If you’ve been following along, we’ve been discussing the easy DIY instructions for installing decorative tin ceiling tiles in your home. Parts I and II showed how to prepare the room and ceiling for the project and how to determine the starting point for your tile installation. Part III is the final installment and when these steps are complete, the room will have a beautiful ceiling that proudly displays the tin ceiling tiles you’ve worked so hard to install.
Nail up tin ceiling tiles overlap each other as they’re installed — it’s a good idea to have the overlap in the same direction with each tile. You may also want to have this seam facing away from the entry door in case any overlaps don’t close completely, but this isn’t absolutely necessary. If your tin ceiling tiles have a directional design, take care to install them facing correctly.
Place your first tile in the center position you marked in Part II and tack it in place. Follow the previously marked lines to install the second tile taking care to overlap properly. You may find it easier to nail the tiles by drilling a small pilot hole first — especially through the overlaps.
Install Tin Ceiling Tiles from the Center of the Room
The tin ceiling tiles are then nailed in parallel lines from your center starting position. Many DIYers find it helpful to snap additional chalk lines on the plywood ceiling to act as guides as they work toward the perimeter walls. The only nailing required is at the edges of the tiles — avoid nailing the decorative centers as it may detract from the ceiling’s appearance.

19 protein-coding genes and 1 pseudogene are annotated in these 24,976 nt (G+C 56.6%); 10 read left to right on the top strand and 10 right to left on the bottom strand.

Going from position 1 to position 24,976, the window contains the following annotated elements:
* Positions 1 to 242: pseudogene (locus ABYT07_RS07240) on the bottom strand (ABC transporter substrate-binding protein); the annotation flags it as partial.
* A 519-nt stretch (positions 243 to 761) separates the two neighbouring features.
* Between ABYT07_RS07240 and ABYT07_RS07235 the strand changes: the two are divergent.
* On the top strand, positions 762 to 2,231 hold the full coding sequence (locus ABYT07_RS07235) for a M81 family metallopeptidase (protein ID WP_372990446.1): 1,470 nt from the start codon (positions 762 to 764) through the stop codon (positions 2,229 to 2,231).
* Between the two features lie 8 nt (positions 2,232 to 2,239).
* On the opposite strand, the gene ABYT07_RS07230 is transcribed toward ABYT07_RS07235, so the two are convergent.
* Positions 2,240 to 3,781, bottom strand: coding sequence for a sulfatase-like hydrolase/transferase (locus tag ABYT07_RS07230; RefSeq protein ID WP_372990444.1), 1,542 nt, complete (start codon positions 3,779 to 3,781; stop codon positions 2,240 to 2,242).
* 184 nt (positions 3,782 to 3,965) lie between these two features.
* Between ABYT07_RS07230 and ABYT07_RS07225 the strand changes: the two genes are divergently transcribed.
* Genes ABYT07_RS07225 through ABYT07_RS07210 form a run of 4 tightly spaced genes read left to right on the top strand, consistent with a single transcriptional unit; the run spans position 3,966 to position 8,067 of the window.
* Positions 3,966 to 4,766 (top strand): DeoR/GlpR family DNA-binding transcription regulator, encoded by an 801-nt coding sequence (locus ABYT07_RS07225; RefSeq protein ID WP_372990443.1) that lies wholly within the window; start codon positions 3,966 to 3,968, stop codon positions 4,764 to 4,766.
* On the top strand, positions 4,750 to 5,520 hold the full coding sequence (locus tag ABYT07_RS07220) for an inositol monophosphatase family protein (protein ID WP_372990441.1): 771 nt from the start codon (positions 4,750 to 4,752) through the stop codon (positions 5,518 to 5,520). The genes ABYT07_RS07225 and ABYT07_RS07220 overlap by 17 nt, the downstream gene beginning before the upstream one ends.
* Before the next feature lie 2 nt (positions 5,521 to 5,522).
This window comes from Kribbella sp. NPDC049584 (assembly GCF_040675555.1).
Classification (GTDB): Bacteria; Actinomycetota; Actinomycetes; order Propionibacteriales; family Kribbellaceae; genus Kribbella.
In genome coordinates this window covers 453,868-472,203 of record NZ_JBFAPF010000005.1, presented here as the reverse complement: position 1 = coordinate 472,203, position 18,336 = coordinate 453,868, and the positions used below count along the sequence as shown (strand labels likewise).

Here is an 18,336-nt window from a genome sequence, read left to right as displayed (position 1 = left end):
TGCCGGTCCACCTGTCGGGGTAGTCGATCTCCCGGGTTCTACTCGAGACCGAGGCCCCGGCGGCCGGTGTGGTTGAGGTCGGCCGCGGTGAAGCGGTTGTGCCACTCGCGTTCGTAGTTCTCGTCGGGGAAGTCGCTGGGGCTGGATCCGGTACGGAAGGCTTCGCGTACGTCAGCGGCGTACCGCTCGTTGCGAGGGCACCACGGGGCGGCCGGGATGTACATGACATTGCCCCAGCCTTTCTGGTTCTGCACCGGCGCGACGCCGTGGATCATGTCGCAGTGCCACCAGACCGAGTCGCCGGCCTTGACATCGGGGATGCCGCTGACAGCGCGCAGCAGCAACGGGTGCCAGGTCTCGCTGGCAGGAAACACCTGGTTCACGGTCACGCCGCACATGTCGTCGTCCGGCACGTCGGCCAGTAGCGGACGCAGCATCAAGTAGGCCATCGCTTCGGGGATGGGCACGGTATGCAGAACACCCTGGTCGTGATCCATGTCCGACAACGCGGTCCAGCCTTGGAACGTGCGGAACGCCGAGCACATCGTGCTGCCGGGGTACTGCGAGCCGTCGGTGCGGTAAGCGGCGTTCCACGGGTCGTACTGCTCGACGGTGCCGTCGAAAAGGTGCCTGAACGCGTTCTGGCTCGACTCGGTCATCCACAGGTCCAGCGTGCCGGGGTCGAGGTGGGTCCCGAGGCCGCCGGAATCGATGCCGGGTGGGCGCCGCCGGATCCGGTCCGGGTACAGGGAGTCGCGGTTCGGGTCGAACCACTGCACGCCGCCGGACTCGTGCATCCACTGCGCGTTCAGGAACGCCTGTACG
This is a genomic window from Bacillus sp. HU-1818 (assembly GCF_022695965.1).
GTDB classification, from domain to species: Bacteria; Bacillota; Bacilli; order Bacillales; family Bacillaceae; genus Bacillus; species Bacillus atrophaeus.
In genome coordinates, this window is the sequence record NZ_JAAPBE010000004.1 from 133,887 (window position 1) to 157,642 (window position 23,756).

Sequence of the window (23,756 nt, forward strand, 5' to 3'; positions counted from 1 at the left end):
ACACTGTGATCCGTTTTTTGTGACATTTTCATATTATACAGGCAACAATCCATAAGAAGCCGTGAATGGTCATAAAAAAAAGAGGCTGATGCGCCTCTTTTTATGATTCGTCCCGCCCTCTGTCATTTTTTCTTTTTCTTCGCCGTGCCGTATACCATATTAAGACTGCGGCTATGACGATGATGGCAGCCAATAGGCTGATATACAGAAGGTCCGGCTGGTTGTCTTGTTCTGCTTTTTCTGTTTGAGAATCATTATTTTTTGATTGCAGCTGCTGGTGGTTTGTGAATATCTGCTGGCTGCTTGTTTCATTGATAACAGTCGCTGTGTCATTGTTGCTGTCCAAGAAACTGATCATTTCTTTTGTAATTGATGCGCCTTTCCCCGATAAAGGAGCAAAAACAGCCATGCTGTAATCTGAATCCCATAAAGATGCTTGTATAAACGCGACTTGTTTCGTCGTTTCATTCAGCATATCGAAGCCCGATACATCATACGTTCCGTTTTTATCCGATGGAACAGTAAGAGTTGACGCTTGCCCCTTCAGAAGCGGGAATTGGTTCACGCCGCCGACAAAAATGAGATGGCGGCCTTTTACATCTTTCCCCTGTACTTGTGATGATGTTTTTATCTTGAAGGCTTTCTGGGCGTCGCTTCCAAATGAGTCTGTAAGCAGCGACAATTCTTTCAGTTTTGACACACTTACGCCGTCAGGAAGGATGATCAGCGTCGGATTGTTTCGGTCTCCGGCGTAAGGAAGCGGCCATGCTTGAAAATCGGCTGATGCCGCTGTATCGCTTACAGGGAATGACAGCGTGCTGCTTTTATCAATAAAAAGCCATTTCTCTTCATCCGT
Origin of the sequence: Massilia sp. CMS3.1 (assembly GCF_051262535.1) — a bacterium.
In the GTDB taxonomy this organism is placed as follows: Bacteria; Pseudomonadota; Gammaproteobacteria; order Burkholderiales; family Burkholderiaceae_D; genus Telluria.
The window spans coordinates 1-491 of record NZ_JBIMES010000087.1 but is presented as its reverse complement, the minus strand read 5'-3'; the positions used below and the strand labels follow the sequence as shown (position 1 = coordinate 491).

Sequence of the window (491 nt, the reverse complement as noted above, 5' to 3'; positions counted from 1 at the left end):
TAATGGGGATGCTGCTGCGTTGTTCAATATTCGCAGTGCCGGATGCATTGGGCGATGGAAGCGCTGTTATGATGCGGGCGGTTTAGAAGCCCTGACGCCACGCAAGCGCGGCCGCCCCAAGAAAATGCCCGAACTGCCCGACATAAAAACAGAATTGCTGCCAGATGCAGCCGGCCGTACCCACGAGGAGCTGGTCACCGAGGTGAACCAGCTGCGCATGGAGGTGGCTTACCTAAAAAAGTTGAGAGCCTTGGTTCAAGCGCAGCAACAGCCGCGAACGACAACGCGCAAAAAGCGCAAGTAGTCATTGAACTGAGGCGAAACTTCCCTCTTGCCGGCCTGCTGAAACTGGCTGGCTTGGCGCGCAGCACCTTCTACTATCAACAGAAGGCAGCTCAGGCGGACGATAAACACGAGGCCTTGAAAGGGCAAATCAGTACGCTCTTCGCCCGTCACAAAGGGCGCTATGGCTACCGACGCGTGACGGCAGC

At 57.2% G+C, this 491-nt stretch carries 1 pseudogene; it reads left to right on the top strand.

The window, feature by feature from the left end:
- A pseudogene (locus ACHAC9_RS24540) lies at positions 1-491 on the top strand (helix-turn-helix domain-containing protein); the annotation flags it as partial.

When you reach the perimeter of the room, there’s a good chance full tiles may not fit. If this is the case, the tin ceiling tiles can easily be cut with standard tin snips available at just about any hardware store. When measuring for your cut, remember to allow for overlaps at the preceding full tiles.
Tin Ceiling Tiles Edge Trim
Many homeowners add edge trim around the perimeter of the ceiling as a nice finishing touch for the room. You may want to use a wood crown molding or Decorative Ceiling Tiles offers cornice trim that can accent your tin ceiling tiles. Regardless of which you use, the filler tiles at the perimeter of the ceiling only have to extend under the trim rather than fit tight against the wall. When your tile installation is complete, use clear silicone caulk to close any gaps in the overlaps. The room now has a beautiful new ceiling that was installed with your DIY labor and a few common tools.